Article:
6. Flotation Vests. When boating, you should wear a Coast Guard-approved flotation vest, regardless of your swimming abilities. Even while wading in the ocean or at the lake, it is recommended to wear a personal flotation device. This is especially important for inexperienced swimmers and children. Remember, water wings, noodles, inner tubes, and rafts should never take the place of an approved flotation device.
  7. Designated Areas. Swim only at designated beaches or in swimming areas marked with buoys that keep boaters, water skiers and jet skiers away. If you cross these buoys, you run the risk of not being seen by boaters, and you could potentially be injured. Additionally, rip currents, tides, and water depths may be different the farther out you swim.
  8. Surf Conditions. Ask a lifeguard about surf conditions before swimming in the ocean. Rip tides are dangerous and can catch even the best swimmers off guard. If you are caught in a rip current, swim parallel to the shore. Once you are free of the current, swim toward the shore.  Rip currents can be recognized as water that is discolored, choppy, foamy, or filled with debris and moving in a channel away from the shore. Report any hazardous conditions to the lifeguard.
  9. Warning Flags. Beaches post warning flags to alert swimmers of the day’s conditions.  Be sure to check these flags before entering the water. a. Double Red: The beach is closed. b. Red: No swimming allowed – Dangerous conditions. Usually this flag is up when there are extremely dangerous rip currents. c. Yellow: Swim with caution. Be cautious of strong long shore currents or other swimming hazards. d. Green: Safe swimming conditions. Swim with usual care.

Did you know?

  • Swimming is the third most popular recreational activity.
  • Ninety two percent of children who survive a drowning are discovered within two minutes following submersion, and 86% children who die are found after 10 minutes.
  • The 2010 hurricane season runs from June 1 – November 30. Hurricanes can create dangers in the water such as rip currents, increased swell sizes and larger waves. According to the United States Lifesaving Association, rip currents cause approximately 100 deaths annually in the United States.
  • Children from non-swimming households are eight times more likely to be at-risk of drowning.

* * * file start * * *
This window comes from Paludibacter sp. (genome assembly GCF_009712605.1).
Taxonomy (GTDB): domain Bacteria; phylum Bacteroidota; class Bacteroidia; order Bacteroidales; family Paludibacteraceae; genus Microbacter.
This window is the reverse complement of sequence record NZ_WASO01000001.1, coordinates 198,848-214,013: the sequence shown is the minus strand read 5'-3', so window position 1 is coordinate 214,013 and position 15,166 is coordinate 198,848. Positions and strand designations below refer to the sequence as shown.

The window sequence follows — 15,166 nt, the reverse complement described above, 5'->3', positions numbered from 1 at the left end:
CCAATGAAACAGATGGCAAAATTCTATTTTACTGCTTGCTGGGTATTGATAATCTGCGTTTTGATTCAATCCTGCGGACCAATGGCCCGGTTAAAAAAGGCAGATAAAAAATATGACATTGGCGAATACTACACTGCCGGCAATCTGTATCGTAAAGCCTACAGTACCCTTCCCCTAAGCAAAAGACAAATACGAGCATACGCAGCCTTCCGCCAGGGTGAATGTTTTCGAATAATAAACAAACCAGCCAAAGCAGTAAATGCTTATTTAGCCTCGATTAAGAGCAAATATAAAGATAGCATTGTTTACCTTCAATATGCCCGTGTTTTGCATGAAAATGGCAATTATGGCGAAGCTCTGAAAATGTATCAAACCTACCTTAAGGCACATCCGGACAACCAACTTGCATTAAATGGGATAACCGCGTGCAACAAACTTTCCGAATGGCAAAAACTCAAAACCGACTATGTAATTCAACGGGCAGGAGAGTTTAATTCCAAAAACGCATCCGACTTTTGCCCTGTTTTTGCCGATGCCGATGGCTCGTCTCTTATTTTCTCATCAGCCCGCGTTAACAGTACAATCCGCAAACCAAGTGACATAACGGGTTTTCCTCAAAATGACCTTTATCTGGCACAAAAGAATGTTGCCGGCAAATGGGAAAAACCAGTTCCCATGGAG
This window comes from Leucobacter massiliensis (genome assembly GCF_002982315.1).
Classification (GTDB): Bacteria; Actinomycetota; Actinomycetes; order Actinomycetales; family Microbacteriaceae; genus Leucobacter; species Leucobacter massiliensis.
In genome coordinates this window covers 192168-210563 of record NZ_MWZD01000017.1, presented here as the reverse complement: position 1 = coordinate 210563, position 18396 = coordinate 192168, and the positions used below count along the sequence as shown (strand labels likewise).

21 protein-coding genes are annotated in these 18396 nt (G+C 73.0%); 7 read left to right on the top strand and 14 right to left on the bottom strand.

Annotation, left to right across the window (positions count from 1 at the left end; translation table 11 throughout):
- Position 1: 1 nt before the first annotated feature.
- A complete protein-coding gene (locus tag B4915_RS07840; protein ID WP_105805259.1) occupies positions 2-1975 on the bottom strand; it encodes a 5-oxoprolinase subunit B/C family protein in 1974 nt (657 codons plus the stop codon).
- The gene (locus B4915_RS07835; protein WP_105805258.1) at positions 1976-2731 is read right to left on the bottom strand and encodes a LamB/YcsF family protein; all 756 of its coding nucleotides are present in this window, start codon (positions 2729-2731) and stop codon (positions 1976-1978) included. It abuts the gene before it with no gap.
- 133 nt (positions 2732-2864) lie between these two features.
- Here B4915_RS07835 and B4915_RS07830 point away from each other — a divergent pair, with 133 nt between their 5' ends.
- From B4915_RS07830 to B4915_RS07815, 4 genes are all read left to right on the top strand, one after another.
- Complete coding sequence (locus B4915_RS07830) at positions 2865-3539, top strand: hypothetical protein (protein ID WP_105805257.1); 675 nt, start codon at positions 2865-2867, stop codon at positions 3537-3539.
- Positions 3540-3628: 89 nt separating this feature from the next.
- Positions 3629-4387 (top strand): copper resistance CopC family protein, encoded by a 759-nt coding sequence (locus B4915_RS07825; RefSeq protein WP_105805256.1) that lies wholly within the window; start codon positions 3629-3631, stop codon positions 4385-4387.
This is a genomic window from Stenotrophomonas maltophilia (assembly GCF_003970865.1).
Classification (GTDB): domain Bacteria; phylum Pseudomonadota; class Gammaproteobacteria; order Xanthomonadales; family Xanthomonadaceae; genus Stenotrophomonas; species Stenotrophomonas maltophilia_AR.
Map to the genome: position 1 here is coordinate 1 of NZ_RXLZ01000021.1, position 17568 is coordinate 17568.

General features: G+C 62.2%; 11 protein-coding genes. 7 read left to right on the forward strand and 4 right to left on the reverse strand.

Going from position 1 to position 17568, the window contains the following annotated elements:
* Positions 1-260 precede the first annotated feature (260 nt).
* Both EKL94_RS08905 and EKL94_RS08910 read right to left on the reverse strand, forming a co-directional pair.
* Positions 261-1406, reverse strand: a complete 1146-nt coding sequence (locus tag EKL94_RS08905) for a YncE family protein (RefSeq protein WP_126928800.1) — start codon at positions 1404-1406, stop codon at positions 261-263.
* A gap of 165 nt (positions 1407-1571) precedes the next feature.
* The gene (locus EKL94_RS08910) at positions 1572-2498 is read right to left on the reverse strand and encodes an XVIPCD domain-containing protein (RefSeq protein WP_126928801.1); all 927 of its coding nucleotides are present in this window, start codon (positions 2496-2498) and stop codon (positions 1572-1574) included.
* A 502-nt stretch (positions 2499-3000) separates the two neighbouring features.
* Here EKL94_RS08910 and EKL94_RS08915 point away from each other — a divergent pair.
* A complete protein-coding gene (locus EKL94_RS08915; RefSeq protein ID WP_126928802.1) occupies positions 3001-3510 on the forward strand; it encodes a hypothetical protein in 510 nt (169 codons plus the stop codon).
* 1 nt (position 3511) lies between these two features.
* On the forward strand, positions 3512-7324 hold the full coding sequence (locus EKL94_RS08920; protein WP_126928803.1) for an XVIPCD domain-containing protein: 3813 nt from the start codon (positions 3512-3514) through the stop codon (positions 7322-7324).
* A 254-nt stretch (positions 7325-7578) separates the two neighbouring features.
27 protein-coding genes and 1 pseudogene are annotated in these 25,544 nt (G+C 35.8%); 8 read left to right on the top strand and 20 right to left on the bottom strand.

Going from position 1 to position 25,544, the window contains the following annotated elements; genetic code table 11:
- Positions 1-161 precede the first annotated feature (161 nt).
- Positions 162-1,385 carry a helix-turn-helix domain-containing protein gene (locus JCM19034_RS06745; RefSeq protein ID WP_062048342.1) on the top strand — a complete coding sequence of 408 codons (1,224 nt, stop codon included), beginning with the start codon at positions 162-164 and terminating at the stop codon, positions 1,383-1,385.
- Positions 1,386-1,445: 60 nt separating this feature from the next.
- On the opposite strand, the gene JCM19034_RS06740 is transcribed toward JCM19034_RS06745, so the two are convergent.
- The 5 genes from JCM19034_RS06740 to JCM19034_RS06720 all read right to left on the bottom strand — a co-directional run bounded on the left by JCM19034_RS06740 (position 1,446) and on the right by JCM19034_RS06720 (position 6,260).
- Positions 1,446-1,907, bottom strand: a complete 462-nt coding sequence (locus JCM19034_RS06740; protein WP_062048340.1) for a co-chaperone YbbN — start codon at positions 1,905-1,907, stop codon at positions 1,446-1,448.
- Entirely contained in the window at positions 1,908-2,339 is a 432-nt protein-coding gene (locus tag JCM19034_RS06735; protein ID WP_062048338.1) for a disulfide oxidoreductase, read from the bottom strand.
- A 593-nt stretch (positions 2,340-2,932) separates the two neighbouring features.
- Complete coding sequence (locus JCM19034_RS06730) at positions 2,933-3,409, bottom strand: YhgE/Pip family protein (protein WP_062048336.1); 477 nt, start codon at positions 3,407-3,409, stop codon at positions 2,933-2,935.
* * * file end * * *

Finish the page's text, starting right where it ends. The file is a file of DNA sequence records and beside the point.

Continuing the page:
For swimming safety information, visit

About the author:  Bret Almassy is the Vice President of Residential Services for AlliedBarton Security Services,, the industry’s premier provider of highly trained security personnel to many industries including commercial real estate, higher education, healthcare, residential communities, chemical/petrochemical, government, manufacturing and distribution, financial institutions, and shopping centers.

5 Simple, Summer Crafts for Creative Kids of All Ages

This month in ParentLife, writer Kristen White wrote in "Essential Creativity" (pp. 32-33) about creativity with kids and how to be creative with them at home this summer. We wanted to give you some more great ideas. Check out these from creativity coach, Whitney Ferre.

June_23_craft.jpgThis summer the goal is to have fun, keep it simple, and feed your children’s minds with creative activities! You don’t need fancy supplies, have to spend a lot of money, or worry about perfection (P.S. it doesn’t exist). All you have to do is provide the raw material and the backyard table. It will be a little messy, it won’t look perfect, but it will be worth it. Why? Because so much of our kids’ lives are scheduled, structured, plugged-in, and “multiple choice” that the value of preserving some good ole’ creative time, where it is all about them, is priceless! Here are my top five summer crafts projects for kids of any age:

#1 Tie-dye

Supplies: Tie-dye kit, blank t-shirt/ tank/ beach towel/etc., gloves